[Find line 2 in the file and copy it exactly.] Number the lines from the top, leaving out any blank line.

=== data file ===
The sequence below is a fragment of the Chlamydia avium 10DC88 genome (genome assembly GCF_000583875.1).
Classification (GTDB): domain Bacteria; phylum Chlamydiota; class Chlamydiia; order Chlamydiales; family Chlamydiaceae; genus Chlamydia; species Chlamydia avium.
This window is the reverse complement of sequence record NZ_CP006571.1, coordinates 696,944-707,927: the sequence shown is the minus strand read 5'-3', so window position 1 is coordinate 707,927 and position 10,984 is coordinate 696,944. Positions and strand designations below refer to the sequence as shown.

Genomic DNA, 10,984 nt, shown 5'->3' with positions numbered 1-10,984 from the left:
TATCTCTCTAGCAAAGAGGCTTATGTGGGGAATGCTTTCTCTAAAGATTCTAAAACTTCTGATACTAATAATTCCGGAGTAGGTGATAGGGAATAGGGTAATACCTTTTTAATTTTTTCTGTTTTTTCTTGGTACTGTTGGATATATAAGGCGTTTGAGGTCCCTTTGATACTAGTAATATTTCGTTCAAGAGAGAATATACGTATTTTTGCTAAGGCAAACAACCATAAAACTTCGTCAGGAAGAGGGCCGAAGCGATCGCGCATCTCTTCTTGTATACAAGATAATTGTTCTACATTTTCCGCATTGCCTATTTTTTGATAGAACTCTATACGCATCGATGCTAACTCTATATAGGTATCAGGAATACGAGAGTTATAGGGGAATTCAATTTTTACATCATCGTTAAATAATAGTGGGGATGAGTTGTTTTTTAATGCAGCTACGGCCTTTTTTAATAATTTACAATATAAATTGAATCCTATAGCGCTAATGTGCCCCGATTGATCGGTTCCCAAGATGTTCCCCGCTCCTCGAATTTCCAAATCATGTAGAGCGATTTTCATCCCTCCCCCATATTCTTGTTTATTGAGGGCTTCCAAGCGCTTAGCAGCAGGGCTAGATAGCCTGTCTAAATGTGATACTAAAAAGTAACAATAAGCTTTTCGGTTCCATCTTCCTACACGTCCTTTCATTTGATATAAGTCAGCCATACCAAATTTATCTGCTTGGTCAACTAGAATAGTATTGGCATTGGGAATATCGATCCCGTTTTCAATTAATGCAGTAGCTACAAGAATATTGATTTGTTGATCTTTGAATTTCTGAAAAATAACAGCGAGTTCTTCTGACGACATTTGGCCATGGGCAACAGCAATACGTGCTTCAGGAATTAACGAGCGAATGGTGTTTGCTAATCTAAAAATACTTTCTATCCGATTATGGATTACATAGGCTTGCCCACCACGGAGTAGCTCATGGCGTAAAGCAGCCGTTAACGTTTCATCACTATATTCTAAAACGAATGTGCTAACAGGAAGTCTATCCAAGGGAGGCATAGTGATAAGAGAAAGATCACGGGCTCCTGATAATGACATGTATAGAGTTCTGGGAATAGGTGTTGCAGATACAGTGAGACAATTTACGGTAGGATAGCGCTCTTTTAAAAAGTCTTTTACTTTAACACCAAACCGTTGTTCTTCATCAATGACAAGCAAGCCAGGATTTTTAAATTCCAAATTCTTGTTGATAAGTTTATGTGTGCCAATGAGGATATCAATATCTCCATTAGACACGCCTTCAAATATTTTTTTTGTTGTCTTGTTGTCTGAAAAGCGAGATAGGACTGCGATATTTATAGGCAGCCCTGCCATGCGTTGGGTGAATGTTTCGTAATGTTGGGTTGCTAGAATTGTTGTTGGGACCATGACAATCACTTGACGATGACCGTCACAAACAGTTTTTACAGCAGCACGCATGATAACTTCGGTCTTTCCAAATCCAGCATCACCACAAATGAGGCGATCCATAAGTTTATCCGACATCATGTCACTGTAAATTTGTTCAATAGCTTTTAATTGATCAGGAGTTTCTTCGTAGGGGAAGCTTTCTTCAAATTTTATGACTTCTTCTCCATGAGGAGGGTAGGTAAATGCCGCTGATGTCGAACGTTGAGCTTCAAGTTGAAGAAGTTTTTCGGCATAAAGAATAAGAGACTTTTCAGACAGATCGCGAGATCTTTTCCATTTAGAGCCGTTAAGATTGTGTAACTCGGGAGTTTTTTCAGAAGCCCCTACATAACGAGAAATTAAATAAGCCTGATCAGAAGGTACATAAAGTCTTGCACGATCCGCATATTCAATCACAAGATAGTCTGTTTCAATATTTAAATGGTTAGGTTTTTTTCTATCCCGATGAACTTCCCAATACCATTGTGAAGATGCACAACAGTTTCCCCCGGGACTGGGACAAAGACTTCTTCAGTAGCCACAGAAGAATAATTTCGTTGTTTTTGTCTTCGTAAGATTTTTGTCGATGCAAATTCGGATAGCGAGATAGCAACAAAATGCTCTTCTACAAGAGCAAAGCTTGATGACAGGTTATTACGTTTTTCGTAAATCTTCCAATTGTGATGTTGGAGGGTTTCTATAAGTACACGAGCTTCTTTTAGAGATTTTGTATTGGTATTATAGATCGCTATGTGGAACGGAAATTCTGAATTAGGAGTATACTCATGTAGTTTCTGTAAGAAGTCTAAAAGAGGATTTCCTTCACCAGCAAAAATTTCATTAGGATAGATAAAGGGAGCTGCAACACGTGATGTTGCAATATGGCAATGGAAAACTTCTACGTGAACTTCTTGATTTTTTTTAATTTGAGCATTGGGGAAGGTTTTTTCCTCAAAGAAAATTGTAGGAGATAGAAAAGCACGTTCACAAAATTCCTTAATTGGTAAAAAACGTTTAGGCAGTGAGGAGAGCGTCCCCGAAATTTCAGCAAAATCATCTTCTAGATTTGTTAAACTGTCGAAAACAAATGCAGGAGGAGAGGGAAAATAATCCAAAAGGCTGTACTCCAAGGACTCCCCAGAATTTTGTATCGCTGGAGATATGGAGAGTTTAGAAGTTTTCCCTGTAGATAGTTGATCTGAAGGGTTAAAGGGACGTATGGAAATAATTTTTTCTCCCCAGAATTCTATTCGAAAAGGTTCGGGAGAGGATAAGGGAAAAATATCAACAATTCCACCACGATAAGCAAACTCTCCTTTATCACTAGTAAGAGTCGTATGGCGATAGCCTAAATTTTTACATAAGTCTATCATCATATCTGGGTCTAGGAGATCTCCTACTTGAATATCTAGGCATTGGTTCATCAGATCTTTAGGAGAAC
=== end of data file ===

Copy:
Classification (GTDB): domain Bacteria; phylum Chlamydiota; class Chlamydiia; order Chlamydiales; family Chlamydiaceae; genus Chlamydia; species Chlamydia avium.